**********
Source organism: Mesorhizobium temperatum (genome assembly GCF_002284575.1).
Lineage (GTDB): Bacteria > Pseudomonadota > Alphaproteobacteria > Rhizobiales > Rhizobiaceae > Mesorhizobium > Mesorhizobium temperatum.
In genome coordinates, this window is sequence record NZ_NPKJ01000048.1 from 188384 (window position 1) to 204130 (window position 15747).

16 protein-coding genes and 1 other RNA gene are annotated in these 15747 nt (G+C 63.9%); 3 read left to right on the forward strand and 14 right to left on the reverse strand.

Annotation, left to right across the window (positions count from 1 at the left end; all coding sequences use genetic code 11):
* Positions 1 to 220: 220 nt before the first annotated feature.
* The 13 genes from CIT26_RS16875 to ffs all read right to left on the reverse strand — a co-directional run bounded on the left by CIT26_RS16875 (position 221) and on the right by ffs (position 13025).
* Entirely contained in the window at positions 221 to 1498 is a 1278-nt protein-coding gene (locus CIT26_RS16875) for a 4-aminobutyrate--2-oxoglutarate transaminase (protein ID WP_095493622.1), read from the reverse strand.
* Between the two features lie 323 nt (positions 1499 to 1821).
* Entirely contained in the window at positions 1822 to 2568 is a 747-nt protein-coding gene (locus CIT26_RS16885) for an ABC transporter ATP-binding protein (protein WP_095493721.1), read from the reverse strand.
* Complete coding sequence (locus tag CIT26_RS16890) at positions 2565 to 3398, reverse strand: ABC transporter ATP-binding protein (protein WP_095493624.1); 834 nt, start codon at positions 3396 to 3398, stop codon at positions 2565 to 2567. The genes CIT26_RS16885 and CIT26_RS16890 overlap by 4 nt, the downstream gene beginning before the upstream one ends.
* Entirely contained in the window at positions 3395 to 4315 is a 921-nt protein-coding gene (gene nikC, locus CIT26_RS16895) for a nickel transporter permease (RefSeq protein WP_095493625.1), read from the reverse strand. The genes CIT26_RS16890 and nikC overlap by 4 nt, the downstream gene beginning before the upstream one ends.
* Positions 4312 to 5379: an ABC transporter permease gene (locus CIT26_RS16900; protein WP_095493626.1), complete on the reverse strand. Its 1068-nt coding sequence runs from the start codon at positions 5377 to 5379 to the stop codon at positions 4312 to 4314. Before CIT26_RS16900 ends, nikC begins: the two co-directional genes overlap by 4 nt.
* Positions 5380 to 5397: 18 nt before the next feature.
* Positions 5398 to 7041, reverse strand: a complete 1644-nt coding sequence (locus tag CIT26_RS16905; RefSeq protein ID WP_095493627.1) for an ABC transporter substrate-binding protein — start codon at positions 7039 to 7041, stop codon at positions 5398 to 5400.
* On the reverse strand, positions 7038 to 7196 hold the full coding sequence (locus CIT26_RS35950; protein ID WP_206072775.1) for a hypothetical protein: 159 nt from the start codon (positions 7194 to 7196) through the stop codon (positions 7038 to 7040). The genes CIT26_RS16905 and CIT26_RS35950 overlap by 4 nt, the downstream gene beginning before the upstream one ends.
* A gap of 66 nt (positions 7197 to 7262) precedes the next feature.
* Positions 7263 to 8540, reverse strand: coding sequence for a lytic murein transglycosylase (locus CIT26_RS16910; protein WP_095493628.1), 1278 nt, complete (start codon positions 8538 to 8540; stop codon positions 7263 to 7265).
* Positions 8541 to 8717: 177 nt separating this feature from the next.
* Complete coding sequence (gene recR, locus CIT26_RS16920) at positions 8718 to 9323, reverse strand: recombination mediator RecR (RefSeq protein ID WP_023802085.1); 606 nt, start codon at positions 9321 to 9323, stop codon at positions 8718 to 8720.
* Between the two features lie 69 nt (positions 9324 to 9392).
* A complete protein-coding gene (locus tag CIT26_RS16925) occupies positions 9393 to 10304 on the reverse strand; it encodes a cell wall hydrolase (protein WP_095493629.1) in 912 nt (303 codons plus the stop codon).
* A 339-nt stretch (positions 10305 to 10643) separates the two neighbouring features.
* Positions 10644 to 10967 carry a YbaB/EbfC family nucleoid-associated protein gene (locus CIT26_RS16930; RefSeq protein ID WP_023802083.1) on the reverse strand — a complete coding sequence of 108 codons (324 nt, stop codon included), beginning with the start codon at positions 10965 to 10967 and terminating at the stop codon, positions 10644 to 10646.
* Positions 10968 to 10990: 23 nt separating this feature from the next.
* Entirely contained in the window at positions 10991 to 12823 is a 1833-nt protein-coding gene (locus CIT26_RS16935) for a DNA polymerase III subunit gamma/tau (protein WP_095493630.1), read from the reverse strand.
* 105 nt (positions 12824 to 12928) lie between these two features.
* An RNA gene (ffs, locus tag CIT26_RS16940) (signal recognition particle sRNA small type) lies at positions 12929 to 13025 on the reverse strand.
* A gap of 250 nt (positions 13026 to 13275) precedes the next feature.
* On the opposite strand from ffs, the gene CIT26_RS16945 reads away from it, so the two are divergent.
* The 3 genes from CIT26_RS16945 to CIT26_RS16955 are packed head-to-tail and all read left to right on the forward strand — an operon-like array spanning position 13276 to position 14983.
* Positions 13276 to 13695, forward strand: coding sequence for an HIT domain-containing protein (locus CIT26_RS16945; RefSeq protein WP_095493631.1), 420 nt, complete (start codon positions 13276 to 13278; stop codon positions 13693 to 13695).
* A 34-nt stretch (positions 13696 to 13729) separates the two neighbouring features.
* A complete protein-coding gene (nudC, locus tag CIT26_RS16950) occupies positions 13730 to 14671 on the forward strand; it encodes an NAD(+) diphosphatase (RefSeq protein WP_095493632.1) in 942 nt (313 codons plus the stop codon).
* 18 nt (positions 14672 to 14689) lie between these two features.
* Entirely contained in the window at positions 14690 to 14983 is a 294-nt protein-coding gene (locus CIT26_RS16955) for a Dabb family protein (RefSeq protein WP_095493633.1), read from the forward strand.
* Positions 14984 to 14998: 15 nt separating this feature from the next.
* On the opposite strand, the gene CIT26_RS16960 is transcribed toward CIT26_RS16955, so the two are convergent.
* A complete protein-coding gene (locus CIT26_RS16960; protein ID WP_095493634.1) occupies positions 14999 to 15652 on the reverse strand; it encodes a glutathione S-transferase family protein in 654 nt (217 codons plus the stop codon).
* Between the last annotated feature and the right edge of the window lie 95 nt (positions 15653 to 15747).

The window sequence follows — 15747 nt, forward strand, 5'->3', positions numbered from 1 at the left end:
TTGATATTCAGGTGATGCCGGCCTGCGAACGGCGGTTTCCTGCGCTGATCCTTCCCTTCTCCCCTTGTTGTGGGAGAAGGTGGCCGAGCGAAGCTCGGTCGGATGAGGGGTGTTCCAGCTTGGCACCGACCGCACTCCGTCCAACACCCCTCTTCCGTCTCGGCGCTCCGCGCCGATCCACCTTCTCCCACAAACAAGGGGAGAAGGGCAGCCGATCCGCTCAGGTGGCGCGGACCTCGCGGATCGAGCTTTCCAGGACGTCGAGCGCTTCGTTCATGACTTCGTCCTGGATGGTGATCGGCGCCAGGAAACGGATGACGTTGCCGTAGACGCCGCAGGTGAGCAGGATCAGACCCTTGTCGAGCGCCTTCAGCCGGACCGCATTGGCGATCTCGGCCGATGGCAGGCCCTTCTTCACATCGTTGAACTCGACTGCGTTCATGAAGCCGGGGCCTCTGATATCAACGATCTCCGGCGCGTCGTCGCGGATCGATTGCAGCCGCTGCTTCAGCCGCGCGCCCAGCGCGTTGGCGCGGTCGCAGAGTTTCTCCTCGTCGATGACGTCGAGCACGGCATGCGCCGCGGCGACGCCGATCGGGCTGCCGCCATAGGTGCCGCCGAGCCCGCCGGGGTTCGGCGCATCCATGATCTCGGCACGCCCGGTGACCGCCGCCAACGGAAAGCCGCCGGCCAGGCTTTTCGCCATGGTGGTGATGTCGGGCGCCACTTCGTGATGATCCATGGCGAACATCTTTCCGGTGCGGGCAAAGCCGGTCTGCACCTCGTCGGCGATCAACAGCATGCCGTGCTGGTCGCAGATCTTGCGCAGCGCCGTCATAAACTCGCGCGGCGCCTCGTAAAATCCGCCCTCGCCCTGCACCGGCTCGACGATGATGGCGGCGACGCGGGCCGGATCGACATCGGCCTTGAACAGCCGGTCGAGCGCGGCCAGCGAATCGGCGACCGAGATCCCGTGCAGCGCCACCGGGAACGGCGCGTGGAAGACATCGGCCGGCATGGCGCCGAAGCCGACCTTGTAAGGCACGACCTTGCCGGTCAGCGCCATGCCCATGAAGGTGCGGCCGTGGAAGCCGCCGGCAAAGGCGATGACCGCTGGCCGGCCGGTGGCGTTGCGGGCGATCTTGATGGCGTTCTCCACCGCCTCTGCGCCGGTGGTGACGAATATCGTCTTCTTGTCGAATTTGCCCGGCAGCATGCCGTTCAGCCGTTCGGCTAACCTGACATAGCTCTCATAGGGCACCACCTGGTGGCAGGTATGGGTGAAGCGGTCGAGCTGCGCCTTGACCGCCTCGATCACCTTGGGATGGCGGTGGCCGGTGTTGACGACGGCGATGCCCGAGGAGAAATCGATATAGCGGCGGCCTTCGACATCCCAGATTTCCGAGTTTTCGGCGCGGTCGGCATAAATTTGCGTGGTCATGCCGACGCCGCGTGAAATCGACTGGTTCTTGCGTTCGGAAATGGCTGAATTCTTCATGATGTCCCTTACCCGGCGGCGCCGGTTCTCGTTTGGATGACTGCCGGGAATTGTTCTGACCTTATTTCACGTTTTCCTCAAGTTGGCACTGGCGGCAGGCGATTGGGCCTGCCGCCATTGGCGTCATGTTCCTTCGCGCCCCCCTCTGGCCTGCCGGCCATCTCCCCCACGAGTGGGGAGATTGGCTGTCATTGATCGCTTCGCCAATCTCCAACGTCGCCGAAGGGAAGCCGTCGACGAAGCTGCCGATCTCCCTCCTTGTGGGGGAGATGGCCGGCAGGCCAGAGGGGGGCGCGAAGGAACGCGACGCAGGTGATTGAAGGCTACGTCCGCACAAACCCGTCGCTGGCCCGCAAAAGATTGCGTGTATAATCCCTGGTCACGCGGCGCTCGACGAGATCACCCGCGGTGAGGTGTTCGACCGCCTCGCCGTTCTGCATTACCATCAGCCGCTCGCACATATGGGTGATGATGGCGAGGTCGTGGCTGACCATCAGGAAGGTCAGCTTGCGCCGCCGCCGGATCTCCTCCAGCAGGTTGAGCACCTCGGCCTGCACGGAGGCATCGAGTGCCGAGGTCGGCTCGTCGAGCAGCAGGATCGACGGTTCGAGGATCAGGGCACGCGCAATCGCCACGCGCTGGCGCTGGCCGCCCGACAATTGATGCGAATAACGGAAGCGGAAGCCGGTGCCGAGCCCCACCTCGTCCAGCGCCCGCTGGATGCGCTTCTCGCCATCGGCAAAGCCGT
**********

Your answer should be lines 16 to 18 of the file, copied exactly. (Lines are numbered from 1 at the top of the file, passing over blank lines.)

* On the reverse strand, positions 7038 to 7196 hold the full coding sequence (locus CIT26_RS35950; protein ID WP_206072775.1) for a hypothetical protein: 159 nt from the start codon (positions 7194 to 7196) through the stop codon (positions 7038 to 7040). The genes CIT26_RS16905 and CIT26_RS35950 overlap by 4 nt, the downstream gene beginning before the upstream one ends.
* A gap of 66 nt (positions 7197 to 7262) precedes the next feature.
* Positions 7263 to 8540, reverse strand: coding sequence for a lytic murein transglycosylase (locus CIT26_RS16910; protein WP_095493628.1), 1278 nt, complete (start codon positions 8538 to 8540; stop codon positions 7263 to 7265).